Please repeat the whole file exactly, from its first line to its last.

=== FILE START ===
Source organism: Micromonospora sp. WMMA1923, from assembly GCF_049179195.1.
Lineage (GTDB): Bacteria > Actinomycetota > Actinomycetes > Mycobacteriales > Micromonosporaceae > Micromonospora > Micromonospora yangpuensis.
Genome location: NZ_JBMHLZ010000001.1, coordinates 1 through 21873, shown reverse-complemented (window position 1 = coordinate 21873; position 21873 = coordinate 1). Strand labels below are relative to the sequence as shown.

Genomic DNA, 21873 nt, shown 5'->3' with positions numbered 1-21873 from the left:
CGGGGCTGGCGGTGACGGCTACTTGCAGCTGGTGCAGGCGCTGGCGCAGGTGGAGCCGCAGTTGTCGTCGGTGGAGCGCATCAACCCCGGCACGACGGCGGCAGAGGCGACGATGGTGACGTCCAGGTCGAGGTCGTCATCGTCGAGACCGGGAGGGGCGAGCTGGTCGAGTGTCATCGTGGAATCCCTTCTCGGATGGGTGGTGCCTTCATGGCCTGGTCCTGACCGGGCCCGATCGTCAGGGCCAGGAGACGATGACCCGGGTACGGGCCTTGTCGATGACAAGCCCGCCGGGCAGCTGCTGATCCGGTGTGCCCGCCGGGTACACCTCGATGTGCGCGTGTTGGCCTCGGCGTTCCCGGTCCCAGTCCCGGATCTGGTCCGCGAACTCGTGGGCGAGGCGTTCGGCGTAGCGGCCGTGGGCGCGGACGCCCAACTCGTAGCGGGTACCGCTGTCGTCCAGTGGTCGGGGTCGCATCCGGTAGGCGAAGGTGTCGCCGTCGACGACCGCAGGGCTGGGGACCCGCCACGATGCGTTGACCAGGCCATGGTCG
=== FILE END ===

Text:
Source organism: Micromonospora sp. WMMA1923, from assembly GCF_049179195.1.
Lineage (GTDB): Bacteria > Actinomycetota > Actinomycetes > Mycobacteriales > Micromonosporaceae > Micromonospora > Micromonospora yangpuensis.
Genome location: NZ_JBMHLZ010000001.1, coordinates 1 through 21873, shown reverse-complemented (window position 1 = coordinate 21873; position 21873 = coordinate 1). Strand labels below are relative to the sequence as shown.

Genomic DNA, 21873 nt, shown 5'->3' with positions numbered 1-21873 from the left:
CGGGGCTGGCGGTGACGGCTACTTGCAGCTGGTGCAGGCGCTGGCGCAGGTGGAGCCGCAGTTGTCGTCGGTGGAGCGCATCAACCCCGGCACGACGGCGGCAGAGGCGACGATGGTGACGTCCAGGTCGAGGTCGTCATCGTCGAGACCGGGAGGGGCGAGCTGGTCGAGTGTCATCGTGGAATCCCTTCTCGGATGGGTGGTGCCTTCATGGCCTGGTCCTGACCGGGCCCGATCGTCAGGGCCAGGAGACGATGACCCGGGTACGGGCCTTGTCGATGACAAGCCCGCCGGGCAGCTGCTGATCCGGTGTGCCCGCCGGGTACACCTCGATGTGCGCGTGTTGGCCTCGGCGTTCCCGGTCCCAGTCCCGGATCTGGTCCGCGAACTCGTGGGCGAGGCGTTCGGCGTAGCGGCCGTGGGCGCGGACGCCCAACTCGTAGCGGGTACCGCTGTCGTCCAGTGGTCGGGGTCGCATCCGGTAGGCGAAGGTGTCGCCGTCGACGACCGCAGGGCTGGGGACCCGCCACGATGCGTTGACCAGGCCATGGTCG